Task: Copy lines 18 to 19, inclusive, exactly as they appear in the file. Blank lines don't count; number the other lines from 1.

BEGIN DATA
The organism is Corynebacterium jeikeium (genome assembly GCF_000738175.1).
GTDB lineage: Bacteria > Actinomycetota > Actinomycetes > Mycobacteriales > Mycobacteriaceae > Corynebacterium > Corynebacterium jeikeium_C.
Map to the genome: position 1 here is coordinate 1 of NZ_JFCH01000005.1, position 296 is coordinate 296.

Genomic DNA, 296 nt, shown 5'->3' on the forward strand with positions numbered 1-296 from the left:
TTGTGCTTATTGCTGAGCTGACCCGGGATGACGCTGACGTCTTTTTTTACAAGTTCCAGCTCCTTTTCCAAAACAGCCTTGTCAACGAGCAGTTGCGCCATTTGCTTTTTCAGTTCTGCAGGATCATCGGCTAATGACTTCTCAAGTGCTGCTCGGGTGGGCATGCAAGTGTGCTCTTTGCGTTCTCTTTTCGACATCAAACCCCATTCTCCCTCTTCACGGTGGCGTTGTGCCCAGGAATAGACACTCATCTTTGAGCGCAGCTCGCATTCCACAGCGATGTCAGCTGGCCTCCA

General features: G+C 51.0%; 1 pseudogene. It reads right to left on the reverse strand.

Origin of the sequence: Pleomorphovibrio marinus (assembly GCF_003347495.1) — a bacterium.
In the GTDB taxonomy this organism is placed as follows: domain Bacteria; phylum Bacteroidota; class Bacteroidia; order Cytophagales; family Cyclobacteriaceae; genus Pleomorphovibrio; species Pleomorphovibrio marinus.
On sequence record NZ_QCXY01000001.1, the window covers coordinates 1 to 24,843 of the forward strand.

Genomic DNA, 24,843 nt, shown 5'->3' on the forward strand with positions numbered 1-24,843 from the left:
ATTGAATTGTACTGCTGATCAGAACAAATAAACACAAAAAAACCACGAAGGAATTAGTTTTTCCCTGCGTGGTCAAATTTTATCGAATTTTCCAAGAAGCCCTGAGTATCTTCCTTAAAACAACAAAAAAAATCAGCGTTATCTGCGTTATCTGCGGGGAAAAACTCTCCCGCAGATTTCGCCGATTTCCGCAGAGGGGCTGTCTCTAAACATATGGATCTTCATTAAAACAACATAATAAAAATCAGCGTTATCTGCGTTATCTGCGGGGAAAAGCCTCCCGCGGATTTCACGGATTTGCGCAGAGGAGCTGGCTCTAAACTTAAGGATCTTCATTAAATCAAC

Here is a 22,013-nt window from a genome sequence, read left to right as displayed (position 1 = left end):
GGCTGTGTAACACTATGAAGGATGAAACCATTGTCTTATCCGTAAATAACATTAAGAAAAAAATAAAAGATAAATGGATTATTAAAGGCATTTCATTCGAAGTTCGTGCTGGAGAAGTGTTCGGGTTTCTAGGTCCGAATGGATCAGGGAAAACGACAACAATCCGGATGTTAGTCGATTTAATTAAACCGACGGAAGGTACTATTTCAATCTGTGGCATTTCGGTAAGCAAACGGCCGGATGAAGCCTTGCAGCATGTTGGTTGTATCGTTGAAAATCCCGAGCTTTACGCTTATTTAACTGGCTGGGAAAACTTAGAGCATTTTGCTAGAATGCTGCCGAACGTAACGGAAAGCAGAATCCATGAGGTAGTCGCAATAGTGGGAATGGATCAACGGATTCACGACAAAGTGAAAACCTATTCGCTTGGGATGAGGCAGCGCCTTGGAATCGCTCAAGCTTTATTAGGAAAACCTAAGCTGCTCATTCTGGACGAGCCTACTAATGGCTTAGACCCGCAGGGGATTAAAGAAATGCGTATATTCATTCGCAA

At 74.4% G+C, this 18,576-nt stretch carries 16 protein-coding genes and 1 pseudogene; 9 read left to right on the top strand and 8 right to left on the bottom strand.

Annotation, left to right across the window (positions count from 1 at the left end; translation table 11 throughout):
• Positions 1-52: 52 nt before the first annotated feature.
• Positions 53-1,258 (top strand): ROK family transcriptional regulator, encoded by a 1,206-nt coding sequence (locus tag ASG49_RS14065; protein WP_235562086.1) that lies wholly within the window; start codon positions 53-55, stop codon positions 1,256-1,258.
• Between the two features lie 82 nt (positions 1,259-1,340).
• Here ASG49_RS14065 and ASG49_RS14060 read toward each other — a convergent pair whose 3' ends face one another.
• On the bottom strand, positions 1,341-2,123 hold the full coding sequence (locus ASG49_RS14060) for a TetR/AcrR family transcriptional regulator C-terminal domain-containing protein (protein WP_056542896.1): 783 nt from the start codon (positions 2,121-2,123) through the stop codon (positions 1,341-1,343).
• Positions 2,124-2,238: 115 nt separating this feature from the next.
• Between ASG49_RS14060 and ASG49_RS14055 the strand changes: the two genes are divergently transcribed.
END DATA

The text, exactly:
• Between the two features lie 82 nt (positions 1,259-1,340).
• Here ASG49_RS14065 and ASG49_RS14060 read toward each other — a convergent pair whose 3' ends face one another.